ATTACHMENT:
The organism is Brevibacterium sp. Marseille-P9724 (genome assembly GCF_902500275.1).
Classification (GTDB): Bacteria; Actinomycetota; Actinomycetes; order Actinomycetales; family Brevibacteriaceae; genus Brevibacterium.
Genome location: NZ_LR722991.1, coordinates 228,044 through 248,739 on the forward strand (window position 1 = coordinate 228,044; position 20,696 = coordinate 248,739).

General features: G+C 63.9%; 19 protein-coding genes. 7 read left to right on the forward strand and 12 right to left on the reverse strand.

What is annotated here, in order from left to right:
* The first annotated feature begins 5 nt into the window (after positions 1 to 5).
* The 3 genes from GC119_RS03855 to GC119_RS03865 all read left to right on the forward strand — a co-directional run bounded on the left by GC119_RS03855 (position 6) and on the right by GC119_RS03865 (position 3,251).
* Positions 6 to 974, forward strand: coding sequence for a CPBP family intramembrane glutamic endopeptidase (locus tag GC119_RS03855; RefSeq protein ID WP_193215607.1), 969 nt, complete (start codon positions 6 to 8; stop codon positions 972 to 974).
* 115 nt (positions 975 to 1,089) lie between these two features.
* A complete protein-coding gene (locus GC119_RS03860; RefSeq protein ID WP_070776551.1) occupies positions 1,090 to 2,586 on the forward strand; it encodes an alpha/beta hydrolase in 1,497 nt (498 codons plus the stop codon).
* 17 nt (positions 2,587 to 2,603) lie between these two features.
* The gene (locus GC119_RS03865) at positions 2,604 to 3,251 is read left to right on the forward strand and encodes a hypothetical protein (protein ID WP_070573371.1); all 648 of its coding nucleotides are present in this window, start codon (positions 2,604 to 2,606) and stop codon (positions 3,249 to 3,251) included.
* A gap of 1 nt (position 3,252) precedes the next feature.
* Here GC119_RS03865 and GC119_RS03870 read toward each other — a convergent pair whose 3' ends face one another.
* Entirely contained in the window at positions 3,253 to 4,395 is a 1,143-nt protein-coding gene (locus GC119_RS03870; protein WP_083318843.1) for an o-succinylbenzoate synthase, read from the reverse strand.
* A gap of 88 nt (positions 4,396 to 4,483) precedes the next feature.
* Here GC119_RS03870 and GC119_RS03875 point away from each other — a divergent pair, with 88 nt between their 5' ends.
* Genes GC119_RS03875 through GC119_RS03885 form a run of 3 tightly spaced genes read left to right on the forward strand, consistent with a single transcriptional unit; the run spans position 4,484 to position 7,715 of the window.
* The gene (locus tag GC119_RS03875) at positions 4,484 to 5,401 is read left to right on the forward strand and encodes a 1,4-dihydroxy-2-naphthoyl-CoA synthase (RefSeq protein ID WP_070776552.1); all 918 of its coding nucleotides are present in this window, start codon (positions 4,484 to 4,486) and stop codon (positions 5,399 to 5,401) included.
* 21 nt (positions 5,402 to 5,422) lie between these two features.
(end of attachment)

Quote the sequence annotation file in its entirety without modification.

The organism is Brevibacterium sp. Marseille-P9724 (genome assembly GCF_902500275.1).
Classification (GTDB): Bacteria; Actinomycetota; Actinomycetes; order Actinomycetales; family Brevibacteriaceae; genus Brevibacterium.
Genome location: NZ_LR722991.1, coordinates 228,044 through 248,739 on the forward strand (window position 1 = coordinate 228,044; position 20,696 = coordinate 248,739).

General features: G+C 63.9%; 19 protein-coding genes. 7 read left to right on the forward strand and 12 right to left on the reverse strand.

What is annotated here, in order from left to right:
* The first annotated feature begins 5 nt into the window (after positions 1 to 5).
* The 3 genes from GC119_RS03855 to GC119_RS03865 all read left to right on the forward strand — a co-directional run bounded on the left by GC119_RS03855 (position 6) and on the right by GC119_RS03865 (position 3,251).
* Positions 6 to 974, forward strand: coding sequence for a CPBP family intramembrane glutamic endopeptidase (locus tag GC119_RS03855; RefSeq protein ID WP_193215607.1), 969 nt, complete (start codon positions 6 to 8; stop codon positions 972 to 974).
* 115 nt (positions 975 to 1,089) lie between these two features.
* A complete protein-coding gene (locus GC119_RS03860; RefSeq protein ID WP_070776551.1) occupies positions 1,090 to 2,586 on the forward strand; it encodes an alpha/beta hydrolase in 1,497 nt (498 codons plus the stop codon).
* 17 nt (positions 2,587 to 2,603) lie between these two features.
* The gene (locus GC119_RS03865) at positions 2,604 to 3,251 is read left to right on the forward strand and encodes a hypothetical protein (protein ID WP_070573371.1); all 648 of its coding nucleotides are present in this window, start codon (positions 2,604 to 2,606) and stop codon (positions 3,249 to 3,251) included.
* A gap of 1 nt (position 3,252) precedes the next feature.
* Here GC119_RS03865 and GC119_RS03870 read toward each other — a convergent pair whose 3' ends face one another.
* Entirely contained in the window at positions 3,253 to 4,395 is a 1,143-nt protein-coding gene (locus GC119_RS03870; protein WP_083318843.1) for an o-succinylbenzoate synthase, read from the reverse strand.
* A gap of 88 nt (positions 4,396 to 4,483) precedes the next feature.
* Here GC119_RS03870 and GC119_RS03875 point away from each other — a divergent pair, with 88 nt between their 5' ends.
* Genes GC119_RS03875 through GC119_RS03885 form a run of 3 tightly spaced genes read left to right on the forward strand, consistent with a single transcriptional unit; the run spans position 4,484 to position 7,715 of the window.
* The gene (locus tag GC119_RS03875) at positions 4,484 to 5,401 is read left to right on the forward strand and encodes a 1,4-dihydroxy-2-naphthoyl-CoA synthase (RefSeq protein ID WP_070776552.1); all 918 of its coding nucleotides are present in this window, start codon (positions 4,484 to 4,486) and stop codon (positions 5,399 to 5,401) included.
* 21 nt (positions 5,402 to 5,422) lie between these two features.